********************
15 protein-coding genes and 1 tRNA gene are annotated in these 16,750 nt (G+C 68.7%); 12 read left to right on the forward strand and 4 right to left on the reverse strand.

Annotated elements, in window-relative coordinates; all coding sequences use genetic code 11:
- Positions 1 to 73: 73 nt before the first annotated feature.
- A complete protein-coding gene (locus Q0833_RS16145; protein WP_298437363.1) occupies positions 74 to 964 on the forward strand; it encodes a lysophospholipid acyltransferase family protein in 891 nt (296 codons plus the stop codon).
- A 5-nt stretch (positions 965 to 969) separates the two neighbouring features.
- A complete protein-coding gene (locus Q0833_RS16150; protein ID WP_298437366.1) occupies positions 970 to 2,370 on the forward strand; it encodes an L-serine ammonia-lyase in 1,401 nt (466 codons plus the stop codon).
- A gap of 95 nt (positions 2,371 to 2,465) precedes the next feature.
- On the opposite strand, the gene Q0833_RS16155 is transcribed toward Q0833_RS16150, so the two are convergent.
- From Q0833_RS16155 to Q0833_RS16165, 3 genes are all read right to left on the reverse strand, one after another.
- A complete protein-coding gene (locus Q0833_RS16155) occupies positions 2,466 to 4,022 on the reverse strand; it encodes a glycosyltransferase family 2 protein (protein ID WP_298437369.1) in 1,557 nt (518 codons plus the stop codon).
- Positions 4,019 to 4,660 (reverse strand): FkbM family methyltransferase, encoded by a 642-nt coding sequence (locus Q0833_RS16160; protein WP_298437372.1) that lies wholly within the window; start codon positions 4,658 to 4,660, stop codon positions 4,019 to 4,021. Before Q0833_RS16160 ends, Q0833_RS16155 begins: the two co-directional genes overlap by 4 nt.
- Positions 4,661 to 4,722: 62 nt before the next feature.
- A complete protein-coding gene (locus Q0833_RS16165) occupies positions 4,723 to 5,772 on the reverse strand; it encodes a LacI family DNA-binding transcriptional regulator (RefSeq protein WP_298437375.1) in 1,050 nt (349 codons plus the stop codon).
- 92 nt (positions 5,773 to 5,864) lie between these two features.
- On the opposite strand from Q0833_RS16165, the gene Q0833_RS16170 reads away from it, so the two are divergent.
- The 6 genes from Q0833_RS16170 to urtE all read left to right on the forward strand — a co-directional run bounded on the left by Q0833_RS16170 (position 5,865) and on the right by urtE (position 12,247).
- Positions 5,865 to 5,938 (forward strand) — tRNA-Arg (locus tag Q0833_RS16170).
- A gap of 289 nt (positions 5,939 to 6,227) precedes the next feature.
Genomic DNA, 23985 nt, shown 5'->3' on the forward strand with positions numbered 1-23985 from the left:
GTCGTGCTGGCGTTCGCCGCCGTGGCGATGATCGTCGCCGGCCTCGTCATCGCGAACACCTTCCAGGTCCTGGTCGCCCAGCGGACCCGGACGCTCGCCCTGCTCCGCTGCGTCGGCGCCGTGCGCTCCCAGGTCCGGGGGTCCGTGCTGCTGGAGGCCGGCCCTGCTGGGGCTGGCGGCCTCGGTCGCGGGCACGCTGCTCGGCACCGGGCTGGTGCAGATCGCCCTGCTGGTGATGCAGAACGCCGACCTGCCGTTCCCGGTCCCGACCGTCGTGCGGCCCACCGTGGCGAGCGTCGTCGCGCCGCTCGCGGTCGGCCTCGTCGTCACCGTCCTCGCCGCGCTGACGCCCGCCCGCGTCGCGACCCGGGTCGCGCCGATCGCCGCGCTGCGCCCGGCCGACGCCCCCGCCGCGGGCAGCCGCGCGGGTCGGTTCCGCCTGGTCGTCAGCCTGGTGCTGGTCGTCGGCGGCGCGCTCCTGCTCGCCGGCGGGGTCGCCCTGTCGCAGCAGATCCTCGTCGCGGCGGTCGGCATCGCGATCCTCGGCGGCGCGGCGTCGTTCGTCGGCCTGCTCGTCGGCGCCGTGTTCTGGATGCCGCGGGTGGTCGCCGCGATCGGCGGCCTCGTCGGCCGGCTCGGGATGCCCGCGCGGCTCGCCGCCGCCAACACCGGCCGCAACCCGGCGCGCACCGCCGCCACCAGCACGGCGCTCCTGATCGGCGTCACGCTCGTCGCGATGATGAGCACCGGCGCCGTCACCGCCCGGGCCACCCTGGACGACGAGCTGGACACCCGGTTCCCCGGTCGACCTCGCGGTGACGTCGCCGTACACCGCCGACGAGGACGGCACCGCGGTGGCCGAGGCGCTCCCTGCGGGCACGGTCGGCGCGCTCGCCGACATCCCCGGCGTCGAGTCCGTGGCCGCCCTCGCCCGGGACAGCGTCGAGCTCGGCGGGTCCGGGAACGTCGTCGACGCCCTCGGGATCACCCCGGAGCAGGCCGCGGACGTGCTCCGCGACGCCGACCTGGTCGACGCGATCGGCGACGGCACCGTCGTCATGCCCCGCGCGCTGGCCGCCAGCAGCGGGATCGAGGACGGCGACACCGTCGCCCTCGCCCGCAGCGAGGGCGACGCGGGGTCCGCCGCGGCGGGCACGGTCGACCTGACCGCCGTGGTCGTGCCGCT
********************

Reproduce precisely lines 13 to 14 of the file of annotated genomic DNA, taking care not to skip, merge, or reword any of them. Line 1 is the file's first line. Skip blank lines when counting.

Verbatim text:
- A complete protein-coding gene (locus Q0833_RS16165) occupies positions 4,723 to 5,772 on the reverse strand; it encodes a LacI family DNA-binding transcriptional regulator (RefSeq protein WP_298437375.1) in 1,050 nt (349 codons plus the stop codon).
- 92 nt (positions 5,773 to 5,864) lie between these two features.